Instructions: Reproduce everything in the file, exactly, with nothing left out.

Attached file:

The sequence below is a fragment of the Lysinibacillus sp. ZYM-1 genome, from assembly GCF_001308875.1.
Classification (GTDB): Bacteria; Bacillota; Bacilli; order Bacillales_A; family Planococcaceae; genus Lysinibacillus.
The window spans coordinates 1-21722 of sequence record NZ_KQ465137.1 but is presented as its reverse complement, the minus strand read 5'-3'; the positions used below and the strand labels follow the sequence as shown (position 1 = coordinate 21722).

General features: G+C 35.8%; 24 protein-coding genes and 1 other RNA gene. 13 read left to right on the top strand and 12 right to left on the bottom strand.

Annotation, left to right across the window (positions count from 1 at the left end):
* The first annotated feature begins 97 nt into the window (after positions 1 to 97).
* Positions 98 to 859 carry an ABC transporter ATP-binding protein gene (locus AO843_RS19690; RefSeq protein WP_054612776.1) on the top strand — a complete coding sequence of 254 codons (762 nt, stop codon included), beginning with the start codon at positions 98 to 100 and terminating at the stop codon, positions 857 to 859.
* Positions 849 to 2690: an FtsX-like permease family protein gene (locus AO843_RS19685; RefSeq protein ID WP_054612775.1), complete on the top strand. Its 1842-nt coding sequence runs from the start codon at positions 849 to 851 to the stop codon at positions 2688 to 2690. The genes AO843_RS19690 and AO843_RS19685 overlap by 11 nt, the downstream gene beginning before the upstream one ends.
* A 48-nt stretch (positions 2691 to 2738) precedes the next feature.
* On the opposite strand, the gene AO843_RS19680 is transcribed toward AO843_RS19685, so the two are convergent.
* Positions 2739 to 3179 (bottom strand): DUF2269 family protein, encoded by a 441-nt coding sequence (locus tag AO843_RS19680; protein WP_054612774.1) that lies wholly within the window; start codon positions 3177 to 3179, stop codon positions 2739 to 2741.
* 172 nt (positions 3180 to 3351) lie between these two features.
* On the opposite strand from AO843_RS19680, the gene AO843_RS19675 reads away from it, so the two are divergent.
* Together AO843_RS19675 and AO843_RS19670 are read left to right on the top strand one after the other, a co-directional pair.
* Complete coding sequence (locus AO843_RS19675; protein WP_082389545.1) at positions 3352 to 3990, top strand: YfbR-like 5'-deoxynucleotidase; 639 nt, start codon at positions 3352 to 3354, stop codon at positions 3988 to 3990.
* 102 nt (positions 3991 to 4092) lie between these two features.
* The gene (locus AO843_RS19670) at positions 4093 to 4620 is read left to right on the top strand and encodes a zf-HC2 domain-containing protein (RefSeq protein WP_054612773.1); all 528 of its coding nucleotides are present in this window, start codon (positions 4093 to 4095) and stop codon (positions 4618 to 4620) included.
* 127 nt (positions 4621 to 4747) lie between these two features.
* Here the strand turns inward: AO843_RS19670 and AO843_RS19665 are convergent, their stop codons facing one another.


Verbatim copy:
The sequence below is a fragment of the Lysinibacillus sp. ZYM-1 genome, from assembly GCF_001308875.1.
Classification (GTDB): Bacteria; Bacillota; Bacilli; order Bacillales_A; family Planococcaceae; genus Lysinibacillus.
The window spans coordinates 1-21722 of sequence record NZ_KQ465137.1 but is presented as its reverse complement, the minus strand read 5'-3'; the positions used below and the strand labels follow the sequence as shown (position 1 = coordinate 21722).

General features: G+C 35.8%; 24 protein-coding genes and 1 other RNA gene. 13 read left to right on the top strand and 12 right to left on the bottom strand.

Annotation, left to right across the window (positions count from 1 at the left end):
* The first annotated feature begins 97 nt into the window (after positions 1 to 97).
* Positions 98 to 859 carry an ABC transporter ATP-binding protein gene (locus AO843_RS19690; RefSeq protein WP_054612776.1) on the top strand — a complete coding sequence of 254 codons (762 nt, stop codon included), beginning with the start codon at positions 98 to 100 and terminating at the stop codon, positions 857 to 859.
* Positions 849 to 2690: an FtsX-like permease family protein gene (locus AO843_RS19685; RefSeq protein ID WP_054612775.1), complete on the top strand. Its 1842-nt coding sequence runs from the start codon at positions 849 to 851 to the stop codon at positions 2688 to 2690. The genes AO843_RS19690 and AO843_RS19685 overlap by 11 nt, the downstream gene beginning before the upstream one ends.
* A 48-nt stretch (positions 2691 to 2738) precedes the next feature.
* On the opposite strand, the gene AO843_RS19680 is transcribed toward AO843_RS19685, so the two are convergent.
* Positions 2739 to 3179 (bottom strand): DUF2269 family protein, encoded by a 441-nt coding sequence (locus tag AO843_RS19680; protein WP_054612774.1) that lies wholly within the window; start codon positions 3177 to 3179, stop codon positions 2739 to 2741.
* 172 nt (positions 3180 to 3351) lie between these two features.
* On the opposite strand from AO843_RS19680, the gene AO843_RS19675 reads away from it, so the two are divergent.
* Together AO843_RS19675 and AO843_RS19670 are read left to right on the top strand one after the other, a co-directional pair.
* Complete coding sequence (locus AO843_RS19675; protein WP_082389545.1) at positions 3352 to 3990, top strand: YfbR-like 5'-deoxynucleotidase; 639 nt, start codon at positions 3352 to 3354, stop codon at positions 3988 to 3990.
* 102 nt (positions 3991 to 4092) lie between these two features.
* The gene (locus AO843_RS19670) at positions 4093 to 4620 is read left to right on the top strand and encodes a zf-HC2 domain-containing protein (RefSeq protein WP_054612773.1); all 528 of its coding nucleotides are present in this window, start codon (positions 4093 to 4095) and stop codon (positions 4618 to 4620) included.
* 127 nt (positions 4621 to 4747) lie between these two features.
* Here the strand turns inward: AO843_RS19670 and AO843_RS19665 are convergent, their stop codons facing one another.